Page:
The new Epic Forged irons from Callaway are not for the faint of heart, both in price and claims.
The definition of a concept club with no corners cut, the second iteration of the Epic irons is aimed firmly at the premium market, and Callaway believes wholeheartedly they have taken things to another level.
At $300.00 per club, there is a lot more to take in than just the looks of the Epic Forged irons. With that said, Callaway has accomplished design features never done before in irons and the results get as close to backing up the price tag as possible. Filthy distance, vastly upgraded looks, and an overall impressive sound/feel round out a high tech and high-performance package.
Right into the fray, the Epic Forged irons are a big leap from their predecessors. Where the Epic and Epic Pro irons last go-round seemed to focus only on the tech and performance, with these Callaway aimed to also address the looks, and so they have.
The Epic forged have got curves in all or the right places, and with the goal of creating something that looked ‘striking’, the angles, the flow, the finish, and the badging all come together to pull it off. Based off initial release pictures I was unsure how the PVD section on the club would look and wear, but in my time with the 5i and 6i it has been pleasantly durable, and in-hand ties things together quite well. Plus, with so many materials in play, some seen and some not, it makes sense to build a look that represents that.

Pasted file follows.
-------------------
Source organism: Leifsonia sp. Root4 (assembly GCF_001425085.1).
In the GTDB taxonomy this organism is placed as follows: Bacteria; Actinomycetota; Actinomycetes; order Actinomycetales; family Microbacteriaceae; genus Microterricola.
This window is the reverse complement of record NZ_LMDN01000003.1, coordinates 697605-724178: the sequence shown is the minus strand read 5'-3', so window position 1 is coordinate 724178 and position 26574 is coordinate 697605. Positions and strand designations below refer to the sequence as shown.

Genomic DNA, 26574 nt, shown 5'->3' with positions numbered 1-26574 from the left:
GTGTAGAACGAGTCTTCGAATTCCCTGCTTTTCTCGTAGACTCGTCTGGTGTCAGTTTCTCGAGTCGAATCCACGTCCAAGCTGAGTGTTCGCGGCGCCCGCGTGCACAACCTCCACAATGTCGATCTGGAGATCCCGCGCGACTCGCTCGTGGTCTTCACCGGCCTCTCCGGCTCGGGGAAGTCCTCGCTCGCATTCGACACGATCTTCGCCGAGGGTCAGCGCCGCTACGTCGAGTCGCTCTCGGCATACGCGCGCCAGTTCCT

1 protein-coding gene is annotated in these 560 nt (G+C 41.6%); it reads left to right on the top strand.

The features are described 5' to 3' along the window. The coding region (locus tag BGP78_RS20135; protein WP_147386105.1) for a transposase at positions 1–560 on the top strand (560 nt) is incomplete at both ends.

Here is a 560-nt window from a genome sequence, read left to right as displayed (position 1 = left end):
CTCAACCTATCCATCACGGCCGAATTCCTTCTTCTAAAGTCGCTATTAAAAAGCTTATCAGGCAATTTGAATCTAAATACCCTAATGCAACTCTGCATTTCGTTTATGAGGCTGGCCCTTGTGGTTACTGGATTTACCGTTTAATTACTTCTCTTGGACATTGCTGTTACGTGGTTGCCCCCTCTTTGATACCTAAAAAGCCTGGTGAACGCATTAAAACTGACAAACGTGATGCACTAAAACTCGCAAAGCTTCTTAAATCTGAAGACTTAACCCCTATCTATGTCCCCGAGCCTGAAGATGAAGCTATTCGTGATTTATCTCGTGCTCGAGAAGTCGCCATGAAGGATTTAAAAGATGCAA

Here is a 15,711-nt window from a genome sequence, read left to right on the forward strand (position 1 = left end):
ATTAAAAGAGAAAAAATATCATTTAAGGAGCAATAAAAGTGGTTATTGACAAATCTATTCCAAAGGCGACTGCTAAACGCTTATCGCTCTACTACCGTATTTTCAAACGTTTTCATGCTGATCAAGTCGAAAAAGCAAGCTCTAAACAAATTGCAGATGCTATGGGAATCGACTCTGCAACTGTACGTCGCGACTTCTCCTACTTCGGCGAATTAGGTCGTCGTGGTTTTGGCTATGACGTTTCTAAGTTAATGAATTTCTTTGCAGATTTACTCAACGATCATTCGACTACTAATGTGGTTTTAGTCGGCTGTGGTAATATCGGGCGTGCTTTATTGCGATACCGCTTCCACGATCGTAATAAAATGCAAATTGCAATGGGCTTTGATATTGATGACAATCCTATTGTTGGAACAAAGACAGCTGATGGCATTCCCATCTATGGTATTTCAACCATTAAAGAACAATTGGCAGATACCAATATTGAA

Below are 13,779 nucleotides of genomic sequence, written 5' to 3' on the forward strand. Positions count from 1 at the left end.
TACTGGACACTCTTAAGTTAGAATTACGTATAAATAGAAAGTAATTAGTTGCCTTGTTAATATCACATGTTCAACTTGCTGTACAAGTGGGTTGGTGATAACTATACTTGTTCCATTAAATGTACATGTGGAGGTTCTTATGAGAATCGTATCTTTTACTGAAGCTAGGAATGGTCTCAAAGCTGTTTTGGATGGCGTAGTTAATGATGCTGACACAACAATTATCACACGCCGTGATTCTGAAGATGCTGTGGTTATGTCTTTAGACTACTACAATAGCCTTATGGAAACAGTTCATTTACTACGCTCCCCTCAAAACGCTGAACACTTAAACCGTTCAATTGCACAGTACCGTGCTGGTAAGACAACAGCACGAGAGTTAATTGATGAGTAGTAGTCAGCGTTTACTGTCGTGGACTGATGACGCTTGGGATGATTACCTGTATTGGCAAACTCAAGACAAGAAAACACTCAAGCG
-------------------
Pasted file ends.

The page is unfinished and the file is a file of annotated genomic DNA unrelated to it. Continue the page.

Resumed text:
There is a little junk in the trunk of the long irons I got to play for this review, namely on the rear of the club near the sole, but for me it wasn’t visible at address. Speaking of that address look, these look quite good there, the topline is trim, the offset is minimal, and even as someone who isn’t a huge fan of polished chrome the look there ties these together well. I think people who get to see these in hand will be pleasantly surprised.
Definition of Cutting Edge
You want tech? The Epic Forged irons have got tech. Callaway let their R&D hounds loose on this one and it shows. Frankly though, at $300.00 an iron, it should show.
Right out of the gates Callaway moved to 1025 forged carbon steel, hence the forged in the name of the clubs. The reason behind this was a simple one, sound/feel. That is the area where the Epic Forged irons predecessors had the most consistent critical feedback from people and the decision to move to 1025 CS was a big step towards correcting that. However, that move came with the necessity to find a way to apply the face cup while letting it stand up to the forces of impact.